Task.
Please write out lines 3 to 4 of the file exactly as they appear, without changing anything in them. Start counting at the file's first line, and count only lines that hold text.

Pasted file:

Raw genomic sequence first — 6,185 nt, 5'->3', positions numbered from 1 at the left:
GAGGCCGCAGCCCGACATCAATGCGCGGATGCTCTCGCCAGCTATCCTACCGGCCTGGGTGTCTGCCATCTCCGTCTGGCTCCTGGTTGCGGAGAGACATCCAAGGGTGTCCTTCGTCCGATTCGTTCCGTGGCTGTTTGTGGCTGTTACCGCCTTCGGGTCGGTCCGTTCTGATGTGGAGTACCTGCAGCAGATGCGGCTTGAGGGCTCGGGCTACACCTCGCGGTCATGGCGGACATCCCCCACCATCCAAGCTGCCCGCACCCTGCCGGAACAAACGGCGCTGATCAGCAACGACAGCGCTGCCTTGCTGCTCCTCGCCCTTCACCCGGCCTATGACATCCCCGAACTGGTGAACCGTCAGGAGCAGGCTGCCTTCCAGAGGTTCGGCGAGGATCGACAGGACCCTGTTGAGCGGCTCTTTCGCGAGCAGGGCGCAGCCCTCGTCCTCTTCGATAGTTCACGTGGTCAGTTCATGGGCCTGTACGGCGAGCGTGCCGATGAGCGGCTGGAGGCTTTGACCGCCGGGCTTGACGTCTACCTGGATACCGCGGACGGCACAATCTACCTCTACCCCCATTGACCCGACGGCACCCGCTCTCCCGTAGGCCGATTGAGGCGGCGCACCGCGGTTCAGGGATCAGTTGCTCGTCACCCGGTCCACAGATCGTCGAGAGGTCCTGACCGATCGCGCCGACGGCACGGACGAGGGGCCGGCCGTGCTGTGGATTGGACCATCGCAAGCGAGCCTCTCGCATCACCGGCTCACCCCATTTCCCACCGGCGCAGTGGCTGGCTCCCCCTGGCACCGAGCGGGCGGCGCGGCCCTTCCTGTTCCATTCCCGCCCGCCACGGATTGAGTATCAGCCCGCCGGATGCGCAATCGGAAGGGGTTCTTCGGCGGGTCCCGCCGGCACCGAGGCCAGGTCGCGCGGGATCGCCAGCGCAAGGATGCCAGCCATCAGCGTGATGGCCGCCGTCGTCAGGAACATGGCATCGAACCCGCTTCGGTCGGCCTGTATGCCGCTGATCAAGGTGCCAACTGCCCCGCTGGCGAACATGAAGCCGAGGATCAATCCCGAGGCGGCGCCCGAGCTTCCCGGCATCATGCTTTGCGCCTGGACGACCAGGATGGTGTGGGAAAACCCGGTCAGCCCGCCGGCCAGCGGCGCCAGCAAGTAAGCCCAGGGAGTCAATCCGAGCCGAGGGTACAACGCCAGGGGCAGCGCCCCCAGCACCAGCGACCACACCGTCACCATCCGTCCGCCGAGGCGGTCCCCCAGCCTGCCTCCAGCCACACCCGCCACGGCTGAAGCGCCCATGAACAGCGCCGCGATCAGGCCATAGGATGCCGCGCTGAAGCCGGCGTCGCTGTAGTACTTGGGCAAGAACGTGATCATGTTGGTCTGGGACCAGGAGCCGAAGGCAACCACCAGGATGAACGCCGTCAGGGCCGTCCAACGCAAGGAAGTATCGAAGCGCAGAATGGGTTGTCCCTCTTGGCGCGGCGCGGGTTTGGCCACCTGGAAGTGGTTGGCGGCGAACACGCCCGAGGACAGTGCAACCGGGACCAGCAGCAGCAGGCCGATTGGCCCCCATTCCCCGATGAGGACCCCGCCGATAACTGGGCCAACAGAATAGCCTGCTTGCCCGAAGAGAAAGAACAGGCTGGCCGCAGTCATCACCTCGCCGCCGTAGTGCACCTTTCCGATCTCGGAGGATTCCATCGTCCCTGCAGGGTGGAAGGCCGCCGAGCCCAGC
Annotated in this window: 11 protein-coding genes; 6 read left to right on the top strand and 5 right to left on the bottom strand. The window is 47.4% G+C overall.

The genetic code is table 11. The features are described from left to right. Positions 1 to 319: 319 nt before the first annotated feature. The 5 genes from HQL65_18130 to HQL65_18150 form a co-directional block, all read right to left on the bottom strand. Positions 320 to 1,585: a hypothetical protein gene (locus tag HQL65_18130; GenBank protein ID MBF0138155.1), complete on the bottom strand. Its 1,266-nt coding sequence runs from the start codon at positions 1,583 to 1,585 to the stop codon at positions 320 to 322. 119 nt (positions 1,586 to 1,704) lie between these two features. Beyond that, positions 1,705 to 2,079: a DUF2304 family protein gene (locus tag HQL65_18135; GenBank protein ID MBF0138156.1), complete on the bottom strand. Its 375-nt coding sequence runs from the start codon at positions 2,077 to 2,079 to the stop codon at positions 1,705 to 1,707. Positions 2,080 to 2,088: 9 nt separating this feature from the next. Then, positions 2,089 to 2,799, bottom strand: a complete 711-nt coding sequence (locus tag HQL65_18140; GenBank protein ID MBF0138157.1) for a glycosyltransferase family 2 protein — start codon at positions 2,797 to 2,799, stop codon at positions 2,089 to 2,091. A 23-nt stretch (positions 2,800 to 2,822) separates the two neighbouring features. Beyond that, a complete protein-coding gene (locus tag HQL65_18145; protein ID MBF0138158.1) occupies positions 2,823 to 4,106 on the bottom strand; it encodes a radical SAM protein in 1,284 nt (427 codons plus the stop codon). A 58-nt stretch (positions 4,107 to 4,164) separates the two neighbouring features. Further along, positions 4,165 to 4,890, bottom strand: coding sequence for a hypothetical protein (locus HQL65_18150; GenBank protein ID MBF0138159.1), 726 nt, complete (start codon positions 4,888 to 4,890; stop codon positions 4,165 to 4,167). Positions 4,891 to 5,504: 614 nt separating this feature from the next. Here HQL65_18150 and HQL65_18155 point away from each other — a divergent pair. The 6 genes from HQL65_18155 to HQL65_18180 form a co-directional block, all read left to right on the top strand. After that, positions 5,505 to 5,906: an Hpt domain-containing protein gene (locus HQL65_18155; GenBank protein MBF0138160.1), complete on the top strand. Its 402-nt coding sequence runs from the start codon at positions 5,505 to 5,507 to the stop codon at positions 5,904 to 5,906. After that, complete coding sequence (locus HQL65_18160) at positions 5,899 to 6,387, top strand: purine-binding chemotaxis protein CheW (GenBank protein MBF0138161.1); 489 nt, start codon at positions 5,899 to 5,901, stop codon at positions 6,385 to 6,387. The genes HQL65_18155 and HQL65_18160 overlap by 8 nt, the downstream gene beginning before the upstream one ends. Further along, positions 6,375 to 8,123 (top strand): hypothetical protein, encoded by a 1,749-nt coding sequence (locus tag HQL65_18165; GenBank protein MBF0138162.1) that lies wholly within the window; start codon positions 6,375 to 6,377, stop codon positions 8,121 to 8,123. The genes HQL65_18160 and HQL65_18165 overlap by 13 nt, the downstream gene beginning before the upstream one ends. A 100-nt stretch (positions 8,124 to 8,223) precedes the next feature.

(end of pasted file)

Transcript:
Annotated in this window: 11 protein-coding genes; 6 read left to right on the top strand and 5 right to left on the bottom strand. The window is 47.4% G+C overall.

The genetic code is table 11. The features are described from left to right. Positions 1 to 319: 319 nt before the first annotated feature. The 5 genes from HQL65_18130 to HQL65_18150 form a co-directional block, all read right to left on the bottom strand. Positions 320 to 1,585: a hypothetical protein gene (locus tag HQL65_18130; GenBank protein ID MBF0138155.1), complete on the bottom strand. Its 1,266-nt coding sequence runs from the start codon at positions 1,583 to 1,585 to the stop codon at positions 320 to 322. 119 nt (positions 1,586 to 1,704) lie between these two features. Beyond that, positions 1,705 to 2,079: a DUF2304 family protein gene (locus tag HQL65_18135; GenBank protein ID MBF0138156.1), complete on the bottom strand. Its 375-nt coding sequence runs from the start codon at positions 2,077 to 2,079 to the stop codon at positions 1,705 to 1,707. Positions 2,080 to 2,088: 9 nt separating this feature from the next. Then, positions 2,089 to 2,799, bottom strand: a complete 711-nt coding sequence (locus tag HQL65_18140; GenBank protein ID MBF0138157.1) for a glycosyltransferase family 2 protein — start codon at positions 2,797 to 2,799, stop codon at positions 2,089 to 2,091. A 23-nt stretch (positions 2,800 to 2,822) separates the two neighbouring features. Beyond that, a complete protein-coding gene (locus tag HQL65_18145; protein ID MBF0138158.1) occupies positions 2,823 to 4,106 on the bottom strand; it encodes a radical SAM protein in 1,284 nt (427 codons plus the stop codon). A 58-nt stretch (positions 4,107 to 4,164) separates the two neighbouring features. Further along, positions 4,165 to 4,890, bottom strand: coding sequence for a hypothetical protein (locus HQL65_18150; GenBank protein ID MBF0138159.1), 726 nt, complete (start codon positions 4,888 to 4,890; stop codon positions 4,165 to 4,167). Positions 4,891 to 5,504: 614 nt separating this feature from the next. Here HQL65_18150 and HQL65_18155 point away from each other — a divergent pair. The 6 genes from HQL65_18155 to HQL65_18180 form a co-directional block, all read left to right on the top strand. After that, positions 5,505 to 5,906: an Hpt domain-containing protein gene (locus HQL65_18155; GenBank protein MBF0138160.1), complete on the top strand. Its 402-nt coding sequence runs from the start codon at positions 5,505 to 5,507 to the stop codon at positions 5,904 to 5,906. After that, complete coding sequence (locus HQL65_18160) at positions 5,899 to 6,387, top strand: purine-binding chemotaxis protein CheW (GenBank protein MBF0138161.1); 489 nt, start codon at positions 5,899 to 5,901, stop codon at positions 6,385 to 6,387. The genes HQL65_18155 and HQL65_18160 overlap by 8 nt, the downstream gene beginning before the upstream one ends. Further along, positions 6,375 to 8,123 (top strand): hypothetical protein, encoded by a 1,749-nt coding sequence (locus tag HQL65_18165; GenBank protein MBF0138162.1) that lies wholly within the window; start codon positions 6,375 to 6,377, stop codon positions 8,121 to 8,123. The genes HQL65_18160 and HQL65_18165 overlap by 13 nt, the downstream gene beginning before the upstream one ends. A 100-nt stretch (positions 8,124 to 8,223) precedes the next feature.